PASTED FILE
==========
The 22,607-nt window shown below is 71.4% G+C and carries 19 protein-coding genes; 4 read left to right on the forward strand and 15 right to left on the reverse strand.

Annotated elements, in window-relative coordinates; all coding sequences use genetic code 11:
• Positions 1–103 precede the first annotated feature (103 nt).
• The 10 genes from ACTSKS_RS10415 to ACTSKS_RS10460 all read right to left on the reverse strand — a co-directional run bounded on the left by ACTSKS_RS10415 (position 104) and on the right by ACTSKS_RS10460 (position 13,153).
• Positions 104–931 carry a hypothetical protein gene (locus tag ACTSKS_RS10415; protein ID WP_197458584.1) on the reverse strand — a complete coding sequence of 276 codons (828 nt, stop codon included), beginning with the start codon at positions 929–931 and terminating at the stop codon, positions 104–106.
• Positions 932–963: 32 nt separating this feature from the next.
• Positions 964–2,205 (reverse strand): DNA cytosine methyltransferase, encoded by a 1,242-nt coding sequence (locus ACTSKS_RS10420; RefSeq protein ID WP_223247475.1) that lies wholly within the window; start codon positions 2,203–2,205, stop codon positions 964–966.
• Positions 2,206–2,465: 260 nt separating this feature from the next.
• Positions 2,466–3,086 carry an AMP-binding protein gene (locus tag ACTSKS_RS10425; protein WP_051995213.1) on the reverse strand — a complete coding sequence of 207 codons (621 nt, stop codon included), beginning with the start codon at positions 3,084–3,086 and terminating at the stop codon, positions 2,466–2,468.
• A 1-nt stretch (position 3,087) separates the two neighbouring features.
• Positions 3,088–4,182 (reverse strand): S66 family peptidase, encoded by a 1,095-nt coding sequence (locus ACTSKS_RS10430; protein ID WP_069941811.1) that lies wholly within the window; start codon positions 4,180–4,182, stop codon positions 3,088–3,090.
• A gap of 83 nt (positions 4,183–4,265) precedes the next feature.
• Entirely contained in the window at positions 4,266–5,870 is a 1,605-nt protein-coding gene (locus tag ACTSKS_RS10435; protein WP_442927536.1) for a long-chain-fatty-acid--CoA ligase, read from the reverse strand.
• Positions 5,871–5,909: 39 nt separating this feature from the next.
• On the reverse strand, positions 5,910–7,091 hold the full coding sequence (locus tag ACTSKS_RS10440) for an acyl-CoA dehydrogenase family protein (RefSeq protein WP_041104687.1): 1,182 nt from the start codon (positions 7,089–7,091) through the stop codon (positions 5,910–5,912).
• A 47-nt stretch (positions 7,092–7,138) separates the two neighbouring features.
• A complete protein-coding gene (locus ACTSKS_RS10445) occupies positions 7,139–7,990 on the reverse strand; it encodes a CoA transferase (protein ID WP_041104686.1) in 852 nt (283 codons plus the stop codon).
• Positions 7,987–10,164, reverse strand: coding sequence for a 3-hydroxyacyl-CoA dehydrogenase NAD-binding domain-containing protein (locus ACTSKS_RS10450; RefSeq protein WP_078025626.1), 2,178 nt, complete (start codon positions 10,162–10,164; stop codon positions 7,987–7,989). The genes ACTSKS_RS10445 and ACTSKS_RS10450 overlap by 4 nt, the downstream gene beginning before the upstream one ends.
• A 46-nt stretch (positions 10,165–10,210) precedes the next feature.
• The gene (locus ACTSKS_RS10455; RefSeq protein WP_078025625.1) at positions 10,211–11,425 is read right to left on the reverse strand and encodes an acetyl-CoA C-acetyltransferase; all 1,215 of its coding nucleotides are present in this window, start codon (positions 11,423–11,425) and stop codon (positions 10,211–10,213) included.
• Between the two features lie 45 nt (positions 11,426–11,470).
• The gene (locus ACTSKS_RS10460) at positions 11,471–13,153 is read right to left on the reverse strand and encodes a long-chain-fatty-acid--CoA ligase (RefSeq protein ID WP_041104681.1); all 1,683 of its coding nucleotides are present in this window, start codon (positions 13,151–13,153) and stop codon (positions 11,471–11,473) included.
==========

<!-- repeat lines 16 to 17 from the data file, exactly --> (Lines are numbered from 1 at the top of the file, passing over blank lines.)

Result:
• A 47-nt stretch (positions 7,092–7,138) separates the two neighbouring features.
• A complete protein-coding gene (locus ACTSKS_RS10445) occupies positions 7,139–7,990 on the reverse strand; it encodes a CoA transferase (protein ID WP_041104686.1) in 852 nt (283 codons plus the stop codon).